An examiner, starting with the complaint of hoarseness, can easily move stepwise to an accurate diagnosis of the cause of hoarseness. A successful approach is to listen to the patient's history of the onset and evolution of the hoarseness. Then the examiner elicits a variety of vocal tasks, recording the voice. Finally, an endoscopic camera is used to visualize the larynx and vocal cords. These three parts provide a logic for accurately assessing the human voice. The following three sections; Foundation, Hoarseness and Examination are both essential and sufficient for understanding and diagnosing voice problems.

This section of the website is essentially an update of the 2012 book "Why is there a Frog in my Throat?" 

The final section, Reflux, is a short essay on the illusion of acid as a cause of hoarseness.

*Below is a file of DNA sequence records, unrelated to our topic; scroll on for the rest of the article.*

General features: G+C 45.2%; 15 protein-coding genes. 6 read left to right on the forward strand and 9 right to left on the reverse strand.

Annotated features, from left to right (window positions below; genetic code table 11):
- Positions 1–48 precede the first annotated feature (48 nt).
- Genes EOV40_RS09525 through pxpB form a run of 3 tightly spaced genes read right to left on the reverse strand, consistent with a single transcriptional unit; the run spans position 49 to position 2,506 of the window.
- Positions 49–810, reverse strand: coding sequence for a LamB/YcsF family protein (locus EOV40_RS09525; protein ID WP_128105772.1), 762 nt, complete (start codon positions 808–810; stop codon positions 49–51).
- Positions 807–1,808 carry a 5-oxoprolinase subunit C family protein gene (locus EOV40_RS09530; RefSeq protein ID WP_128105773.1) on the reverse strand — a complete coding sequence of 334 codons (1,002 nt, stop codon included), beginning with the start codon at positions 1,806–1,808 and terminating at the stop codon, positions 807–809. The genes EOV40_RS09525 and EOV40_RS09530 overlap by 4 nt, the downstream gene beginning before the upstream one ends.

An examiner benefits from thinking about how sound is created in a human. This section includes words and definitions that are important to understanding voice disorders as well as an overview of endoscopic anatomy.

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This section describes the various ways a voice can be impaired. The two primary impairments are air leak between the vocal cords (huskiness) and two sound sources simultaneously (roughness).

The physical examination of the human voice consists of two parts:

  1. Hearing a sound impairment
  2. Visualizing a sound impairment with an endoscope and stroboscopy.

Reflux has its own section because if you have been hoarse, someone will almost certainly tell you that you have invisible reflux.

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